Buffer Busy Waits – Reason Codes and Block Classes

16 04 2010

April 16, 2010

A couple of years ago the following question was asked in an OTN forum thread:

Does anyone know where I can find the reason codes for all the different wait events?

Sometimes questions need a but more detail to avoid confusion, where the correct answer is given to the wrong question.  The original poster was actually asking about the meaning of the P3 parameter of a ‘direct path write‘ wait event, while the phrase “reason codes” seems to typically imply ‘buffer busy waits’ wait events.  The thread eventually transitioned to a brief discussion of the P3 parameter of buffer busy waits.

For Oracle Database 10g R1 and above, the P3 parameter describes the block class, the type of block, involved in the buffer busy wait (source http://www.juliandyke.com/Internals/BlockClasses.html – see the links at the bottom of this article for the meaning of the P3 parameter prior to Oracle Database prior to 10g R1):

1  Data block
2  Sort block
3  Save undo block
4  Segment header
5  Save undo header
6  Free List
7  Extent map
8  1st level bitmap block
9  2nd level bitmap block
10 3rd level bitmap block
11 Bitmap block
12 Bitmap index block
13 File header block
14 Unused
15 System undo block
16 System undo block
17 Undo header
18 Undo block

For block class values above 18, the following calculation may be used, replacing n with the identified block class:

  DECODE(MOD(n - 16,2),1,'Undo Header for Undo Segment ','Undo Block for Undo Segment ')||TO_CHAR(FLOOR((n - 17) / 2) + 1) DESCRIPTION

For example, if the following appeared in a 10046 trace file (10.1 or above, in this case):

WAIT #12: nam='buffer busy waits' ela= 133261 file#=7 block#=2 class#=13 obj#=0 tim=14319369615

The P3 parameter is identified as class#, with a value of 13.  Based on the above list, the buffer busy wait is on the file header block of absolute file number 7.

If the following appeared in a 10046 trace file:

WAIT #24: nam='buffer busy waits' ela= 2636 file#=7 block#=137 class#=55 obj#=0 tim=82961305208

The output of the SQL statement calculation, after plugging in 55 for the value of n, is:

Undo Header for Undo Segment 20

The above indicates that the buffer busy wait is for the undo header of undo segment 20.  What should we do about buffer busy waits for the undo header, or for that matter any other block class?  The Oracle documentation (under the heading 10.3.1 buffer busy waits) offers suggestions for several of the block classes.  Maybe the next step in this case would be to start monitoring V$ROLLSTAT if automatic undo management is not in use:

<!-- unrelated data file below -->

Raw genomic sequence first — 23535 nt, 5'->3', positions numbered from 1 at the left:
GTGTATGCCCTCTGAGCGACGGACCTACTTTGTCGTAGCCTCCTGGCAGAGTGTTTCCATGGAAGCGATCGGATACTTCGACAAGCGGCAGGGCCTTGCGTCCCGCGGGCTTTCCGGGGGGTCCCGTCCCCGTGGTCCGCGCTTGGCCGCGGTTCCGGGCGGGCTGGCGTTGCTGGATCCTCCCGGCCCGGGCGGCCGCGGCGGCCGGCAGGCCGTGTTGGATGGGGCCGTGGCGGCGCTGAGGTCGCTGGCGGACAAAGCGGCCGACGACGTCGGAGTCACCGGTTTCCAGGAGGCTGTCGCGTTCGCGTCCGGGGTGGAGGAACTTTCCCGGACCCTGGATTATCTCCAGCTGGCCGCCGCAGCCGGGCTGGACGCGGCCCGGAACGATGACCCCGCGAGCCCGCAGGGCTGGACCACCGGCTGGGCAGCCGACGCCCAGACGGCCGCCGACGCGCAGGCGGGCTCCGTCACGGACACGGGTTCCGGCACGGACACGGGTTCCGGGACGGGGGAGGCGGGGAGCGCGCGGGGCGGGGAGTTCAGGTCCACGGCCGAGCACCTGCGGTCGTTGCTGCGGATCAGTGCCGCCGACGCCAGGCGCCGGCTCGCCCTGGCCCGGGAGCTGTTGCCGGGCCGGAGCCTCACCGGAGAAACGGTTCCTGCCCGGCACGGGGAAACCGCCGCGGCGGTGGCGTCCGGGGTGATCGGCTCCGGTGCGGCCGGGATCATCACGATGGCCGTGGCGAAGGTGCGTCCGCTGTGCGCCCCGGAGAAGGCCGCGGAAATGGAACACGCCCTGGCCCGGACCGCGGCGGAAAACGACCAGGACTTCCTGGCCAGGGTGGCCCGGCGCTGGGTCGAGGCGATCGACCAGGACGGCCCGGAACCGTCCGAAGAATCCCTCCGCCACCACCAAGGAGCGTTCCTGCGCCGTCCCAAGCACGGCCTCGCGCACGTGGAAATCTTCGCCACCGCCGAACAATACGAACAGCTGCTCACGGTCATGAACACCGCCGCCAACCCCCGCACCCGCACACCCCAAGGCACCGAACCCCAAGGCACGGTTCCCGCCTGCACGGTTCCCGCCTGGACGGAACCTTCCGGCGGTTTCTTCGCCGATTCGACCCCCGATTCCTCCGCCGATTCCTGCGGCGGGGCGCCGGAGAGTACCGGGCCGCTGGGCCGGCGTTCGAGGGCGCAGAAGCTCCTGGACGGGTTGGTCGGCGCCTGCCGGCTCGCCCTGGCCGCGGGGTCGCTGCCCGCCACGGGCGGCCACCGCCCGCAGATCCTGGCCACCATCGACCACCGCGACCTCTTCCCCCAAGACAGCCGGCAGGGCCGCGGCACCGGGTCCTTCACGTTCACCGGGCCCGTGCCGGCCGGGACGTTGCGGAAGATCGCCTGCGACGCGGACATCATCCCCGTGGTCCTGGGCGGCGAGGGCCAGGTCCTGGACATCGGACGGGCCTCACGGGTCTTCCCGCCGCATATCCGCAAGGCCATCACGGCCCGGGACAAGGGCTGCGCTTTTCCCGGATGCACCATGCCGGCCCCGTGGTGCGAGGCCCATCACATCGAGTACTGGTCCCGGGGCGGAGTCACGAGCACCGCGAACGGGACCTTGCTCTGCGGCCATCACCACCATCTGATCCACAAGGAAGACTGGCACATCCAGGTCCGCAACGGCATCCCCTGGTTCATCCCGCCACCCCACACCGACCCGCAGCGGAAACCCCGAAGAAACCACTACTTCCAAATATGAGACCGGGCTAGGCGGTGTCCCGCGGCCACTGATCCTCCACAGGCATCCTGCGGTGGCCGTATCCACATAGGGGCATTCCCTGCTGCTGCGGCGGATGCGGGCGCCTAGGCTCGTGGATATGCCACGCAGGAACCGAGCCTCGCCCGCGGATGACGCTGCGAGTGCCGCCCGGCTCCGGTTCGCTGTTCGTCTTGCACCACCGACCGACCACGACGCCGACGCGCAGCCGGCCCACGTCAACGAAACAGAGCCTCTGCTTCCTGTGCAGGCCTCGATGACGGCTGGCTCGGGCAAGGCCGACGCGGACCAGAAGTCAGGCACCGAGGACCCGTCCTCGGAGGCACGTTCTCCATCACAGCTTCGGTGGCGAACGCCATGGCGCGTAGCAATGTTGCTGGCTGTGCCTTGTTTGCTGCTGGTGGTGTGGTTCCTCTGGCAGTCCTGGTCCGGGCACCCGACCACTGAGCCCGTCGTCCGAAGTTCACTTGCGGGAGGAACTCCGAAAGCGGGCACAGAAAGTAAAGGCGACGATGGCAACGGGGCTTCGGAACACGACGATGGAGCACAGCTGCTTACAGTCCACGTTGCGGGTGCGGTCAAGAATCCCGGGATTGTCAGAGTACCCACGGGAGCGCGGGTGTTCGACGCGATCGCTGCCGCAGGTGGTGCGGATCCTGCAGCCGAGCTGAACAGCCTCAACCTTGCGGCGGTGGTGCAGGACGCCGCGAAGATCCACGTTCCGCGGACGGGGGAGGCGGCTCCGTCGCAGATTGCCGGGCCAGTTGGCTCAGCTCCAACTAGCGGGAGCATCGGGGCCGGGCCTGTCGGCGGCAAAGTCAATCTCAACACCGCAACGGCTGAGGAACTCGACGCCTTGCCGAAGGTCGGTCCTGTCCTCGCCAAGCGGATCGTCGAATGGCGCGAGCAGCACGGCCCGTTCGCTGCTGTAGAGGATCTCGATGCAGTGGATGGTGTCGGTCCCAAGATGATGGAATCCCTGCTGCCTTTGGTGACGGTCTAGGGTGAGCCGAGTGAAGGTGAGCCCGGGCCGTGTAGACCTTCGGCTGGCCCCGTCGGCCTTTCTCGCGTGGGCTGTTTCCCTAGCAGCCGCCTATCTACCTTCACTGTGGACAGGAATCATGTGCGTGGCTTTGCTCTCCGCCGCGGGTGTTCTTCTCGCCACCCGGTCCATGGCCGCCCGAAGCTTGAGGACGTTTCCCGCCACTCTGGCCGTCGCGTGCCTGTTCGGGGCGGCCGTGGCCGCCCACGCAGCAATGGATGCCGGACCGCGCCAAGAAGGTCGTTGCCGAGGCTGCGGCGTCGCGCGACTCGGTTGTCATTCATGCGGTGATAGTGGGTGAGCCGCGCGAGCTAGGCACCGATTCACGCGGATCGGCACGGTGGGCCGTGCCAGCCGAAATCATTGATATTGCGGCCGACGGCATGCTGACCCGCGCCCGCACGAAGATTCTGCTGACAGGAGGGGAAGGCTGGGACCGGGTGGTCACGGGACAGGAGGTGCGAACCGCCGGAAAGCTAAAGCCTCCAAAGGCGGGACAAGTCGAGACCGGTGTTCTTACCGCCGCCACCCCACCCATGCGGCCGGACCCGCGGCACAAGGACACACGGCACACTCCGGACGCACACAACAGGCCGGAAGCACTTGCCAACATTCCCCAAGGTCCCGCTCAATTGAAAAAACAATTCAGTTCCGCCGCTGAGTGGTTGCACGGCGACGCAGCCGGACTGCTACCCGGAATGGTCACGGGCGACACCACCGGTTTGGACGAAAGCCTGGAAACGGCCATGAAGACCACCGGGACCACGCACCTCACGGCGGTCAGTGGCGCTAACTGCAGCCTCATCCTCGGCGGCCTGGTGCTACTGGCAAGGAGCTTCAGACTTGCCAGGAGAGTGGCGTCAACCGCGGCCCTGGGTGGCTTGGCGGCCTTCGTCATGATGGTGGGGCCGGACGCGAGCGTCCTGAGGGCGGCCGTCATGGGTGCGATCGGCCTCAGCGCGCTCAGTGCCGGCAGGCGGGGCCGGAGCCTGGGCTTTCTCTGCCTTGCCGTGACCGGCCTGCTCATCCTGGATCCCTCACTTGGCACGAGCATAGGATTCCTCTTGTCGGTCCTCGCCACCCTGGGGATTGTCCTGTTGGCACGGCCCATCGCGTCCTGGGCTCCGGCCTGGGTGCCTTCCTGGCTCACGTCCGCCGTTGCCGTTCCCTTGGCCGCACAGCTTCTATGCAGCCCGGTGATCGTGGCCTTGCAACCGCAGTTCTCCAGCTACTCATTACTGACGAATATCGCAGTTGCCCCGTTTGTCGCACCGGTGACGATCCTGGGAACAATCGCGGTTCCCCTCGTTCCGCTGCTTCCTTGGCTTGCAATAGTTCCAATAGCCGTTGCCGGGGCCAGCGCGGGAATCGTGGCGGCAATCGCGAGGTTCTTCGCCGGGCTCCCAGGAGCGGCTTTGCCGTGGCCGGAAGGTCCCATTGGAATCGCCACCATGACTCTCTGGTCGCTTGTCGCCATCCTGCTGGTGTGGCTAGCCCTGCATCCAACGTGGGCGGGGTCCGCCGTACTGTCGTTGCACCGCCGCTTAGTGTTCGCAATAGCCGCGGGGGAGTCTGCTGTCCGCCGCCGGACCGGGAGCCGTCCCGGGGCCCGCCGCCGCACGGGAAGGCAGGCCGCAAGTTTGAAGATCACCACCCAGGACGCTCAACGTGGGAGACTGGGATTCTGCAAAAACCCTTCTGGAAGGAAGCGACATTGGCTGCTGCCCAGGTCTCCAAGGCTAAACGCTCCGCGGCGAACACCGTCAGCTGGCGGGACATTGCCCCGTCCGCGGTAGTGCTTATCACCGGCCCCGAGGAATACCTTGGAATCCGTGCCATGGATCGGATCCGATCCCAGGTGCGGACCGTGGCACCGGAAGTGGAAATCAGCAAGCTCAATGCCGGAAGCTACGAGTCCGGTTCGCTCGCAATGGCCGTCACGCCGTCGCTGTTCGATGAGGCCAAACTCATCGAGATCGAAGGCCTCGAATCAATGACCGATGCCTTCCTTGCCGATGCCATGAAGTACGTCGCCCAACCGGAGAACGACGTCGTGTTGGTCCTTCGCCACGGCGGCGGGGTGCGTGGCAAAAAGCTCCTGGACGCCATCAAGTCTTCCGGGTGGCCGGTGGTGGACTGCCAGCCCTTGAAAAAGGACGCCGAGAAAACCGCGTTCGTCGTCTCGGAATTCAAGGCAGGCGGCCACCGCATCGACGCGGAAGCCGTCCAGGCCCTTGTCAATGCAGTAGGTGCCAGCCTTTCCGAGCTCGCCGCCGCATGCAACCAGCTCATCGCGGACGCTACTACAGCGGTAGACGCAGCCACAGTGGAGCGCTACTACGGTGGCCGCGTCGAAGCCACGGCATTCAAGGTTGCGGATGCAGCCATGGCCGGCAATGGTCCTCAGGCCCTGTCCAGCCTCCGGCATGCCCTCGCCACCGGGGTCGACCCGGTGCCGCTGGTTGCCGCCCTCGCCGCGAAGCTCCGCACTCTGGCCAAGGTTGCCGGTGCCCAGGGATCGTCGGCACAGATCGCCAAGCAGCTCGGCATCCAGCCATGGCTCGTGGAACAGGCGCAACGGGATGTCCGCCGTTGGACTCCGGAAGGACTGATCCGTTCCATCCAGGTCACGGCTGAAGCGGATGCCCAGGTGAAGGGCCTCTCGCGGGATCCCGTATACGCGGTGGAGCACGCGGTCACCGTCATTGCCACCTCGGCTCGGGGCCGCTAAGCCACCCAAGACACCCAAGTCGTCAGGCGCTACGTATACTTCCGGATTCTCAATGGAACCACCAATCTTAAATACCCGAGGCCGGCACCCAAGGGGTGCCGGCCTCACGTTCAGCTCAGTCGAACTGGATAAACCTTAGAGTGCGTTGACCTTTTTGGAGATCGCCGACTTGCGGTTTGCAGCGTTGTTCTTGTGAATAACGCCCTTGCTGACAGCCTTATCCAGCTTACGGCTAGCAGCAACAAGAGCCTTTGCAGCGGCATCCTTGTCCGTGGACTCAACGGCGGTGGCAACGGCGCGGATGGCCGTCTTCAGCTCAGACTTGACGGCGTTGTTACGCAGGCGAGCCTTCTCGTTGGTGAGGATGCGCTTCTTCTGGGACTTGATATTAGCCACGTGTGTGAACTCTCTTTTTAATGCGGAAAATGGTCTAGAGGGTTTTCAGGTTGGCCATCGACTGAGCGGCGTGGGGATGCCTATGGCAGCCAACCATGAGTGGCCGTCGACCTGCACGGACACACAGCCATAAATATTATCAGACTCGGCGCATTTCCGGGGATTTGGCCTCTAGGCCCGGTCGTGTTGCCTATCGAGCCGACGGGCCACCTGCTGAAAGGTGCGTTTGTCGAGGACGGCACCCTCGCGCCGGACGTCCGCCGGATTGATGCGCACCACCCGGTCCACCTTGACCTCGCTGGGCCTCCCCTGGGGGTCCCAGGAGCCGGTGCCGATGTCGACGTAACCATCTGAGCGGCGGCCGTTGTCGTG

Other Resources:



3 responses

18 11 2011
Shu Hsieh

You said “Maybe the next step in this case would be to start monitoring V$ROLLSTAT if automatic undo management is not in use”
What if I have really high waits on “UNDO Header” and lots of buffer busy wait by smon, and AUM is in use, and plenty of free space still available for UNDO tablespaces.

18 11 2011
Charles Hooper


I think that you need to add some perspective to the number of “high waits” for the undo header. Just because there are a large number of waits for the undo header, that does not necessarily mean that a lot of time is lost to this particular type of buffer busy wait. If you examine the deltas for the wait event, is this event even close to the top 5? Keep in mind, even in an otherwise idle system there will always be a top 5 set of wait events.

I suggest a bit of reading (take a close look at the comments also):

Finally, I suggest performing a search on Jonathan Lewis’ blog if you have identified that there is a real, measureable, performance problem related to waits for the undo header:

5 12 2012
Temporary tablespaces: to BIGFILE or not to BIGFILE | The Pythian Blog

[…] P1 = 501, P2 = 2, P3 = 13. P3 lists the block type, and there’s a great summary of values on Charles Hooper’s blog. 13 maps to “file header […]

Leave a Reply

Fill in your details below or click an icon to log in:

WordPress.com Logo

You are commenting using your WordPress.com account. Log Out /  Change )

Facebook photo

You are commenting using your Facebook account. Log Out /  Change )

Connecting to %s

%d bloggers like this: